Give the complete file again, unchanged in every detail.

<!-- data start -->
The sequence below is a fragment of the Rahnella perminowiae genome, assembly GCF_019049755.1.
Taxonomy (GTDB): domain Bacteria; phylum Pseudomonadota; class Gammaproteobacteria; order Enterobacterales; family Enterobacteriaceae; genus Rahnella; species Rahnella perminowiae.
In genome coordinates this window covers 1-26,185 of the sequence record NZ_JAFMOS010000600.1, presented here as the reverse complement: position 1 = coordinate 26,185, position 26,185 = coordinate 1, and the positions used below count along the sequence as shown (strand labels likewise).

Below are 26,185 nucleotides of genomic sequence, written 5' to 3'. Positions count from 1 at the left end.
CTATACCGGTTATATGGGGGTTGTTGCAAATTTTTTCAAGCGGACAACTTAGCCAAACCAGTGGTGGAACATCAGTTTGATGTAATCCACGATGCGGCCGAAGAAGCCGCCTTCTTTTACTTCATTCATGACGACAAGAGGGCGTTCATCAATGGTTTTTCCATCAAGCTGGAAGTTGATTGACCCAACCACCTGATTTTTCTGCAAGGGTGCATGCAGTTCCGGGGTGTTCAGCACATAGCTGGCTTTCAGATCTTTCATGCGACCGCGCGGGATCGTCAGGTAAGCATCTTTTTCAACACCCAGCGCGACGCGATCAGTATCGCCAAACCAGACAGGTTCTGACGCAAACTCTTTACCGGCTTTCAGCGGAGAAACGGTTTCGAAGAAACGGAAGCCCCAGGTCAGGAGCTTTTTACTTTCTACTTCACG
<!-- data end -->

The sequence below is a fragment of the Rahnella perminowiae genome, assembly GCF_019049755.1.
Taxonomy (GTDB): domain Bacteria; phylum Pseudomonadota; class Gammaproteobacteria; order Enterobacterales; family Enterobacteriaceae; genus Rahnella; species Rahnella perminowiae.
In genome coordinates this window covers 1-26,185 of the sequence record NZ_JAFMOS010000600.1, presented here as the reverse complement: position 1 = coordinate 26,185, position 26,185 = coordinate 1, and the positions used below count along the sequence as shown (strand labels likewise).

Below are 26,185 nucleotides of genomic sequence, written 5' to 3'. Positions count from 1 at the left end.
CTATACCGGTTATATGGGGGTTGTTGCAAATTTTTTCAAGCGGACAACTTAGCCAAACCAGTGGTGGAACATCAGTTTGATGTAATCCACGATGCGGCCGAAGAAGCCGCCTTCTTTTACTTCATTCATGACGACAAGAGGGCGTTCATCAATGGTTTTTCCATCAAGCTGGAAGTTGATTGACCCAACCACCTGATTTTTCTGCAAGGGTGCATGCAGTTCCGGGGTGTTCAGCACATAGCTGGCTTTCAGATCTTTCATGCGACCGCGCGGGATCGTCAGGTAAGCATCTTTTTCAACACCCAGCGCGACGCGATCAGTATCGCCAAACCAGACAGGTTCTGACGCAAACTCTTTACCGGCTTTCAGCGGAGAAACGGTTTCGAAGAAACGGAAGCCCCAGGTCAGGAGCTTTTTACTTTCTACTTCACG